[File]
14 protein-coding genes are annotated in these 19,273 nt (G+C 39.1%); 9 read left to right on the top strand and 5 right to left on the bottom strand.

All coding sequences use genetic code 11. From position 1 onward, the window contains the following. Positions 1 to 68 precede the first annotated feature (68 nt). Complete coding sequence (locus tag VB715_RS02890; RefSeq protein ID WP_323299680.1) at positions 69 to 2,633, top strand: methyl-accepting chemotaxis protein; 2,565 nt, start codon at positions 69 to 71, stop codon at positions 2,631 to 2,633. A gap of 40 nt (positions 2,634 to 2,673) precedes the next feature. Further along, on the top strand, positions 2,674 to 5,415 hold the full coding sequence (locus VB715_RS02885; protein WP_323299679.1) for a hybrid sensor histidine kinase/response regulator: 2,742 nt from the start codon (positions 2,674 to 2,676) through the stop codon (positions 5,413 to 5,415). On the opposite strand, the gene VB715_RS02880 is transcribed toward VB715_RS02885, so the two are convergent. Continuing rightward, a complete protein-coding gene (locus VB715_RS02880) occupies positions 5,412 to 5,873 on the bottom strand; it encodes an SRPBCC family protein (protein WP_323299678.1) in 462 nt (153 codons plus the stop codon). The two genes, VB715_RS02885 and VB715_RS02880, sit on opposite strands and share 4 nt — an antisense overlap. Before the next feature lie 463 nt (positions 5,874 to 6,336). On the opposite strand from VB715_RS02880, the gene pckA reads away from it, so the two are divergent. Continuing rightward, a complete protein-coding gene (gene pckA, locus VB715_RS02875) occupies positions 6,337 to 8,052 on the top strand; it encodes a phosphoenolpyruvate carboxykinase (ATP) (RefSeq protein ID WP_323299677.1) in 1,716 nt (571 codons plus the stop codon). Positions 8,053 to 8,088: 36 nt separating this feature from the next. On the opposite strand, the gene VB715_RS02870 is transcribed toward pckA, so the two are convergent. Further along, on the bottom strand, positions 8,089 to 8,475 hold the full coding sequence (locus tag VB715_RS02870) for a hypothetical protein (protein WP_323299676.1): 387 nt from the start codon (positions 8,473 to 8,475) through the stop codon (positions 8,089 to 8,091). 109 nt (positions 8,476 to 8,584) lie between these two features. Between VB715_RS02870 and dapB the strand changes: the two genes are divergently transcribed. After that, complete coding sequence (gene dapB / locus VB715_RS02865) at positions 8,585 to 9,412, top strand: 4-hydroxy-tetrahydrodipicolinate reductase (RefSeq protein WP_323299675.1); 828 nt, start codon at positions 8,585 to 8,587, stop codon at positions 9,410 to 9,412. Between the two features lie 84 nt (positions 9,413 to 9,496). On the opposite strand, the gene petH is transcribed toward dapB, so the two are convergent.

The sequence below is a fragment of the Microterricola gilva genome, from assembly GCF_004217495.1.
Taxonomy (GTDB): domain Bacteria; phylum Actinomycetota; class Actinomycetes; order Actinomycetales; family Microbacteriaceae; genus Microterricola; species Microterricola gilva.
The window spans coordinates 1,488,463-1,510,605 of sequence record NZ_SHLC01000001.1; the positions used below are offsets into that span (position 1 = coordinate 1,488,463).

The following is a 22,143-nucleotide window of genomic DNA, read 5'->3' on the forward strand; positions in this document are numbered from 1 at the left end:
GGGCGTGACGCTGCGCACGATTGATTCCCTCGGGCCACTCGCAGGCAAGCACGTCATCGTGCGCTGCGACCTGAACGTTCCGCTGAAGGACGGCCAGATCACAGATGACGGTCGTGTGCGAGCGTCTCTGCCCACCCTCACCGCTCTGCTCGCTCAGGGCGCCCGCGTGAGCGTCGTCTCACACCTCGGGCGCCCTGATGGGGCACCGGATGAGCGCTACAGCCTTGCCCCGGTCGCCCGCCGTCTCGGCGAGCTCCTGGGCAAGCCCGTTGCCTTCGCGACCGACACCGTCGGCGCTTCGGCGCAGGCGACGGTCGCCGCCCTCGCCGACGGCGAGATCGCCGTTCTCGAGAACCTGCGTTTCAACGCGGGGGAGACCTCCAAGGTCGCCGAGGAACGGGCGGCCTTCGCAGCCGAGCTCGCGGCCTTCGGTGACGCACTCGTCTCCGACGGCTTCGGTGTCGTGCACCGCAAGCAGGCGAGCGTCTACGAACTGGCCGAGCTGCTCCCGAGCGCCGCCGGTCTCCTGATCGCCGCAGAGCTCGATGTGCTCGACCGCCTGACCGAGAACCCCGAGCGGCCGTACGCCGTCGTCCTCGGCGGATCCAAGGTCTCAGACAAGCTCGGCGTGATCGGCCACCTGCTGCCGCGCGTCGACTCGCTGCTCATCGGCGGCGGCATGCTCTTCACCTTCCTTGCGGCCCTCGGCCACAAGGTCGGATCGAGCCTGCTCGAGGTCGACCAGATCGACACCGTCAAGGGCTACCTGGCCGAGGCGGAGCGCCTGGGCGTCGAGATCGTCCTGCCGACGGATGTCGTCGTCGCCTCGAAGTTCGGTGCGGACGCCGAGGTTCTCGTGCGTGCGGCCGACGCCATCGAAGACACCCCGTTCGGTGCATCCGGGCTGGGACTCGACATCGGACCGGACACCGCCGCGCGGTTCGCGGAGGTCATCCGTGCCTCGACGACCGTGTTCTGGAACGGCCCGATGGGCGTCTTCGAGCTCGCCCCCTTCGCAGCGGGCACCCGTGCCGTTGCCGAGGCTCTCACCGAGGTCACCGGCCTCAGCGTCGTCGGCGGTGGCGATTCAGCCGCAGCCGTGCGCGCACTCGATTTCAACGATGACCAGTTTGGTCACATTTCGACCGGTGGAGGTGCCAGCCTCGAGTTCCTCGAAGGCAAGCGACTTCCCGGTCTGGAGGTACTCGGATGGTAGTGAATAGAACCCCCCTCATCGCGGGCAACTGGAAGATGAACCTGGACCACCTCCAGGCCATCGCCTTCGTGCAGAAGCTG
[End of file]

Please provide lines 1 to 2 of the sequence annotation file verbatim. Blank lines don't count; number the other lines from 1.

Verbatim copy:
14 protein-coding genes are annotated in these 19,273 nt (G+C 39.1%); 9 read left to right on the top strand and 5 right to left on the bottom strand.

All coding sequences use genetic code 11. From position 1 onward, the window contains the following. Positions 1 to 68 precede the first annotated feature (68 nt). Complete coding sequence (locus tag VB715_RS02890; RefSeq protein ID WP_323299680.1) at positions 69 to 2,633, top strand: methyl-accepting chemotaxis protein; 2,565 nt, start codon at positions 69 to 71, stop codon at positions 2,631 to 2,633. A gap of 40 nt (positions 2,634 to 2,673) precedes the next feature. Further along, on the top strand, positions 2,674 to 5,415 hold the full coding sequence (locus VB715_RS02885; protein WP_323299679.1) for a hybrid sensor histidine kinase/response regulator: 2,742 nt from the start codon (positions 2,674 to 2,676) through the stop codon (positions 5,413 to 5,415). On the opposite strand, the gene VB715_RS02880 is transcribed toward VB715_RS02885, so the two are convergent. Continuing rightward, a complete protein-coding gene (locus VB715_RS02880) occupies positions 5,412 to 5,873 on the bottom strand; it encodes an SRPBCC family protein (protein WP_323299678.1) in 462 nt (153 codons plus the stop codon). The two genes, VB715_RS02885 and VB715_RS02880, sit on opposite strands and share 4 nt — an antisense overlap. Before the next feature lie 463 nt (positions 5,874 to 6,336). On the opposite strand from VB715_RS02880, the gene pckA reads away from it, so the two are divergent. Continuing rightward, a complete protein-coding gene (gene pckA, locus VB715_RS02875) occupies positions 6,337 to 8,052 on the top strand; it encodes a phosphoenolpyruvate carboxykinase (ATP) (RefSeq protein ID WP_323299677.1) in 1,716 nt (571 codons plus the stop codon). Positions 8,053 to 8,088: 36 nt separating this feature from the next. On the opposite strand, the gene VB715_RS02870 is transcribed toward pckA, so the two are convergent. Further along, on the bottom strand, positions 8,089 to 8,475 hold the full coding sequence (locus tag VB715_RS02870) for a hypothetical protein (protein WP_323299676.1): 387 nt from the start codon (positions 8,473 to 8,475) through the stop codon (positions 8,089 to 8,091). 109 nt (positions 8,476 to 8,584) lie between these two features. Between VB715_RS02870 and dapB the strand changes: the two genes are divergently transcribed. After that, complete coding sequence (gene dapB / locus VB715_RS02865) at positions 8,585 to 9,412, top strand: 4-hydroxy-tetrahydrodipicolinate reductase (RefSeq protein WP_323299675.1); 828 nt, start codon at positions 8,585 to 8,587, stop codon at positions 9,410 to 9,412. Between the two features lie 84 nt (positions 9,413 to 9,496). On the opposite strand, the gene petH is transcribed toward dapB, so the two are convergent.